The 30 percent plunge in silver prices over the past two weeks could be an early warning signal that there’s something going wrong in the markets. I’d even go so far as to say it’s starting to look like 2008 out there. That’s got a lot of investors moving into defensive positions, and that doesn’t bode well for stocks. Here are five signs that it might be time to lighten up your portfolio:
1) New margins on the CME. Changes in initial margin requirements for Comex silver futures have gotten most of the press. A series of recent hikes drove silver margins up 84 percent in just 8 days. What’s gotten slightly less press is the news that the CME Group didn’t limit their margin hikes to silver alone. Margin requirement for crude oil climbed from $6,750 to $8,438 on Tuesday, May 10. The United States Oil Fund LP ETF (NYSE:USO) is down 12 percent since the start of the month. “Increases in margin requirements have a history of triggering selling,” David Kotok, the Chief Investment Officer at Cumberland Advisors, writes at FinancialSense. Kotok noted that his fund is raising cash on the heels of the CME Group’s “game-changing” margin hikes.
2) Bullish on healthcare. It’s always a bad sign when investors start moving into healthcare stocks. Like utilities, the sector is one of few that consumers can’t cut back on when times get tight. Consider this: of the 10 S&P sectors, healthcare has performed the best this year. It’s up 14.9 percent, per Reuters. A lot of people with a lot of money apparently see signs that it’s time to get defensive.
3) The end of QE2. The Fed’s still doing its best to inject more money into the economy with QE2, but we all know that program’s due to end next month. When it does, the cash sloshing around in the stock markets could dry up quickly (just as it did at the end of QE1). Credit Suisse expects at least a 10 percent drop in equities at the end of QE2, according to Reuters. Value investor Jeremy Grantham’s calling for a 30 percent drop in stocks.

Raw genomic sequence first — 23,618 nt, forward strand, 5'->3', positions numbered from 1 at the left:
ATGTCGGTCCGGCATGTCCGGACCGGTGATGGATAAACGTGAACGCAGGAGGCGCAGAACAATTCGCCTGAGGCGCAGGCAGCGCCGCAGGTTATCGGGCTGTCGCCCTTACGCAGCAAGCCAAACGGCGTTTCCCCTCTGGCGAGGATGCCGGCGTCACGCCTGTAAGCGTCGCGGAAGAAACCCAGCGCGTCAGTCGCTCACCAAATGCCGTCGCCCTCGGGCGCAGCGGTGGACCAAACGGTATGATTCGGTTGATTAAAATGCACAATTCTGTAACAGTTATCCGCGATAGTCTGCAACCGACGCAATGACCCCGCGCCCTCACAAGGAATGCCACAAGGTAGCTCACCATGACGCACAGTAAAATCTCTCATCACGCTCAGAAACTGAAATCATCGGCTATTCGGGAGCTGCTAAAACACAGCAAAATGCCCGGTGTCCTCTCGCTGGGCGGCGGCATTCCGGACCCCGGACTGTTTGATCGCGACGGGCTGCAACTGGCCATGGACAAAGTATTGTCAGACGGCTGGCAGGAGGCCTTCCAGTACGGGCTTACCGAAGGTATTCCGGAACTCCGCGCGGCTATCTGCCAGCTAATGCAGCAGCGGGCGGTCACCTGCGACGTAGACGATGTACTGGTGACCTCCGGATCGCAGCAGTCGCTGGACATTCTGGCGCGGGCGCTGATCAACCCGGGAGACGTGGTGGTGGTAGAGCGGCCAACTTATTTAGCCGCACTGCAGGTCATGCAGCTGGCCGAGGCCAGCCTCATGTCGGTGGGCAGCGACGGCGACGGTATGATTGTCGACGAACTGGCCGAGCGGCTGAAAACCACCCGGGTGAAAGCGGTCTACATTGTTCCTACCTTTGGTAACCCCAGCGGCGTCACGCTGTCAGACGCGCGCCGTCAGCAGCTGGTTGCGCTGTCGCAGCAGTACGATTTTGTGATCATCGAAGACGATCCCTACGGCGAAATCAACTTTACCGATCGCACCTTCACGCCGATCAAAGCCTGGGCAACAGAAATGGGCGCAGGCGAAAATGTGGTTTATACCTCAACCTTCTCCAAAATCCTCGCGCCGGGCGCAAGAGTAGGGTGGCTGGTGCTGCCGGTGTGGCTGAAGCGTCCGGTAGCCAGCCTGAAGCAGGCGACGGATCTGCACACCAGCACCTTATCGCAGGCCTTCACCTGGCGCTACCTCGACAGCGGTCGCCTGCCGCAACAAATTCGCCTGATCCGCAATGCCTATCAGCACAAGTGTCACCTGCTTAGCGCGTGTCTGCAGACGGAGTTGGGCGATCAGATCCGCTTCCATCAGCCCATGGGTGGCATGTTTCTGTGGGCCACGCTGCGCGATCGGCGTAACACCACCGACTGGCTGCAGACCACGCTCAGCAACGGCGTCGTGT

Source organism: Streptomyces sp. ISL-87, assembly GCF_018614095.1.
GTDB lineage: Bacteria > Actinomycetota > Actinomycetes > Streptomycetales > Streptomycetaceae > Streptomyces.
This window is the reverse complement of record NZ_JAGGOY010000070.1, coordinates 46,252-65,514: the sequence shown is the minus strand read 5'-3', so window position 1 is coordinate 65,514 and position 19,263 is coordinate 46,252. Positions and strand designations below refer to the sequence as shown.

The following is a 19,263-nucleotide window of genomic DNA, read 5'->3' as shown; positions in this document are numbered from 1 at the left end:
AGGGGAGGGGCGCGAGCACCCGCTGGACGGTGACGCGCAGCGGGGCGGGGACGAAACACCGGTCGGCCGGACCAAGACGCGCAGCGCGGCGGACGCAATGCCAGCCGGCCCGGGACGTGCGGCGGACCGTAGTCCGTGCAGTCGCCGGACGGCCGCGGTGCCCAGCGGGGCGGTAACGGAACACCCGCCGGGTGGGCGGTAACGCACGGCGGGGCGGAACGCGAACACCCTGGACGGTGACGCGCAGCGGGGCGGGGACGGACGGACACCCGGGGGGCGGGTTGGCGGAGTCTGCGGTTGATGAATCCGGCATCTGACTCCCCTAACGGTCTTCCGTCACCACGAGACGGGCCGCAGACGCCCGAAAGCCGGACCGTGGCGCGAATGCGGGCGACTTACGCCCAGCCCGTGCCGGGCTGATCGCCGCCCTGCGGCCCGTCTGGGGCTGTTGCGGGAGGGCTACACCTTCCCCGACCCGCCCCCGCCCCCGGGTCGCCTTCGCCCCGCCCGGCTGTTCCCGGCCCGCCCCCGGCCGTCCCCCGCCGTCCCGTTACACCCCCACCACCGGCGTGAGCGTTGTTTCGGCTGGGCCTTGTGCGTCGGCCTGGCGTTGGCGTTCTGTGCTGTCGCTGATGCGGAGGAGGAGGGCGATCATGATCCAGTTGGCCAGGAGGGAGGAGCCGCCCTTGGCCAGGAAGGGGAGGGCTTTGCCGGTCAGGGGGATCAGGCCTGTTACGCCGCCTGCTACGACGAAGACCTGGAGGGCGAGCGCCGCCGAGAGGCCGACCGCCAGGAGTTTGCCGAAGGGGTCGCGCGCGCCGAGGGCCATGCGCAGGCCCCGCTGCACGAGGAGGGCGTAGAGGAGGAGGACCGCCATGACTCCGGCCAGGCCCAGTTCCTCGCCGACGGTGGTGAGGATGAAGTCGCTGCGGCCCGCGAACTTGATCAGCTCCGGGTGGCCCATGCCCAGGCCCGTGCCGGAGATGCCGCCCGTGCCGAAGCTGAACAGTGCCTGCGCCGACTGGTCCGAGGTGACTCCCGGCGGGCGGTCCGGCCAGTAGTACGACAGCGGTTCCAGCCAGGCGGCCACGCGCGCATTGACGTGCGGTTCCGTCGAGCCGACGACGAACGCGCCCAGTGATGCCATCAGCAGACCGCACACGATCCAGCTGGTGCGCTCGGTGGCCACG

4) Weekly Leading Index. The Weekly Leading Index (WLI) from the ECRI (Economic Cycle Research Institute) is closely watched by professional traders thanks to its ability to forecast economic growth. In recent weeks, the WLI has flattened and slowly started edging downward – most recently from 6.6 percent to 6.4 percent. It’s an indication that economic growth is slowing. If regional manufacturing reports due out this week from New York and Philadelphia confirm the trend, the bears could again take the upper hand. And they just might as manufacturers suffer with higher input costs thanks to rampant energy inflation.
5) The debt ceiling debate. For all the drama surrounding the debt ceiling debate, I think Washington realizes they’re truly jeopardizing faith in the dollar. If the ceiling isn’t raised, it would be tantamount to a default on U.S. debt; something that even the most hard-line Tea Party member should realize isn’t a good thing. Even Speaker of the House, John Boehner (R-Ohio), has said as much: “They’ve pushed the date back, pushed the date back, pushed the date back. But it’s clear to me that at some point we’re going to have to raise the debt ceiling.” That should alleviate short-term fears of a bond default, and – coupled with the end of QE2 – move investors back into bonds and the dollar.